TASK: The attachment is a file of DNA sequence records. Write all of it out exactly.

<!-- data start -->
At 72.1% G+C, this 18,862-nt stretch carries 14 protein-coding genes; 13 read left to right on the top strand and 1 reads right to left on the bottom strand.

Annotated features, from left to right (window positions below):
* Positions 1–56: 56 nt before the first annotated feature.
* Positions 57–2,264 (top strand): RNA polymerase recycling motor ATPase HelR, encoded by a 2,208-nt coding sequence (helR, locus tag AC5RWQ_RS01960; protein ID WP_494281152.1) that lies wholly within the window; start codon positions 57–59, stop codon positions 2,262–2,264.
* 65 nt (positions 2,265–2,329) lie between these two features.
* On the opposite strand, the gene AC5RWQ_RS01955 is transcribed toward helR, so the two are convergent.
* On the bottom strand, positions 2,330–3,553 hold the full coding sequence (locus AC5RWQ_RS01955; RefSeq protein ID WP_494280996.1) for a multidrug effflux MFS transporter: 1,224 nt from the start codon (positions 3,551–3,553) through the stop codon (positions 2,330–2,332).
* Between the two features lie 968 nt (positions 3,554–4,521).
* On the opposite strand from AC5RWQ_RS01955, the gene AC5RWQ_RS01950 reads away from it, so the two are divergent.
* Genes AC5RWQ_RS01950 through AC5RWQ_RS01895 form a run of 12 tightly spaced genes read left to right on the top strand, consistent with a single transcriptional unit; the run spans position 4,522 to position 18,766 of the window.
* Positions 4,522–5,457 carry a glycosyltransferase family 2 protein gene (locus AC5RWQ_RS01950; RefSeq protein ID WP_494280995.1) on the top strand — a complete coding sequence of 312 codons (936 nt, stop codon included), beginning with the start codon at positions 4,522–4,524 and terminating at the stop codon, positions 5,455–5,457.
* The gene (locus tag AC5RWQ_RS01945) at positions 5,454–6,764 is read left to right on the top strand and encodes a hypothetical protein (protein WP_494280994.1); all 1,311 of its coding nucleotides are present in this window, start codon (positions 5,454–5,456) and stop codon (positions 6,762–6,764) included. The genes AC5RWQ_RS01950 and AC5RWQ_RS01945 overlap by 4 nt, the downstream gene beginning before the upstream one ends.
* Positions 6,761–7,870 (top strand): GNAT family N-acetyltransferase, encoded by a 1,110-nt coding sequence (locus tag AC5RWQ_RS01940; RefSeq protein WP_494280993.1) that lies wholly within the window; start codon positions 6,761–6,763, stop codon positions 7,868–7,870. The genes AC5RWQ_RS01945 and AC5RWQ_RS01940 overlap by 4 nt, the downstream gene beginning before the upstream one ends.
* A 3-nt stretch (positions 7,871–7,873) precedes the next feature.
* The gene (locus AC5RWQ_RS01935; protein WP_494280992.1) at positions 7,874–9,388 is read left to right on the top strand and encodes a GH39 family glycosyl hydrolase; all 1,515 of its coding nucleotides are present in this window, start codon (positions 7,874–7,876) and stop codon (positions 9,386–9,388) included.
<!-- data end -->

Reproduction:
At 72.1% G+C, this 18,862-nt stretch carries 14 protein-coding genes; 13 read left to right on the top strand and 1 reads right to left on the bottom strand.

Annotated features, from left to right (window positions below):
* Positions 1–56: 56 nt before the first annotated feature.
* Positions 57–2,264 (top strand): RNA polymerase recycling motor ATPase HelR, encoded by a 2,208-nt coding sequence (helR, locus tag AC5RWQ_RS01960; protein ID WP_494281152.1) that lies wholly within the window; start codon positions 57–59, stop codon positions 2,262–2,264.
* 65 nt (positions 2,265–2,329) lie between these two features.
* On the opposite strand, the gene AC5RWQ_RS01955 is transcribed toward helR, so the two are convergent.
* On the bottom strand, positions 2,330–3,553 hold the full coding sequence (locus AC5RWQ_RS01955; RefSeq protein ID WP_494280996.1) for a multidrug effflux MFS transporter: 1,224 nt from the start codon (positions 3,551–3,553) through the stop codon (positions 2,330–2,332).
* Between the two features lie 968 nt (positions 3,554–4,521).
* On the opposite strand from AC5RWQ_RS01955, the gene AC5RWQ_RS01950 reads away from it, so the two are divergent.
* Genes AC5RWQ_RS01950 through AC5RWQ_RS01895 form a run of 12 tightly spaced genes read left to right on the top strand, consistent with a single transcriptional unit; the run spans position 4,522 to position 18,766 of the window.
* Positions 4,522–5,457 carry a glycosyltransferase family 2 protein gene (locus AC5RWQ_RS01950; RefSeq protein ID WP_494280995.1) on the top strand — a complete coding sequence of 312 codons (936 nt, stop codon included), beginning with the start codon at positions 4,522–4,524 and terminating at the stop codon, positions 5,455–5,457.
* The gene (locus tag AC5RWQ_RS01945) at positions 5,454–6,764 is read left to right on the top strand and encodes a hypothetical protein (protein WP_494280994.1); all 1,311 of its coding nucleotides are present in this window, start codon (positions 5,454–5,456) and stop codon (positions 6,762–6,764) included. The genes AC5RWQ_RS01950 and AC5RWQ_RS01945 overlap by 4 nt, the downstream gene beginning before the upstream one ends.
* Positions 6,761–7,870 (top strand): GNAT family N-acetyltransferase, encoded by a 1,110-nt coding sequence (locus tag AC5RWQ_RS01940; RefSeq protein WP_494280993.1) that lies wholly within the window; start codon positions 6,761–6,763, stop codon positions 7,868–7,870. The genes AC5RWQ_RS01945 and AC5RWQ_RS01940 overlap by 4 nt, the downstream gene beginning before the upstream one ends.
* A 3-nt stretch (positions 7,871–7,873) precedes the next feature.
* The gene (locus AC5RWQ_RS01935; protein WP_494280992.1) at positions 7,874–9,388 is read left to right on the top strand and encodes a GH39 family glycosyl hydrolase; all 1,515 of its coding nucleotides are present in this window, start codon (positions 7,874–7,876) and stop codon (positions 9,386–9,388) included.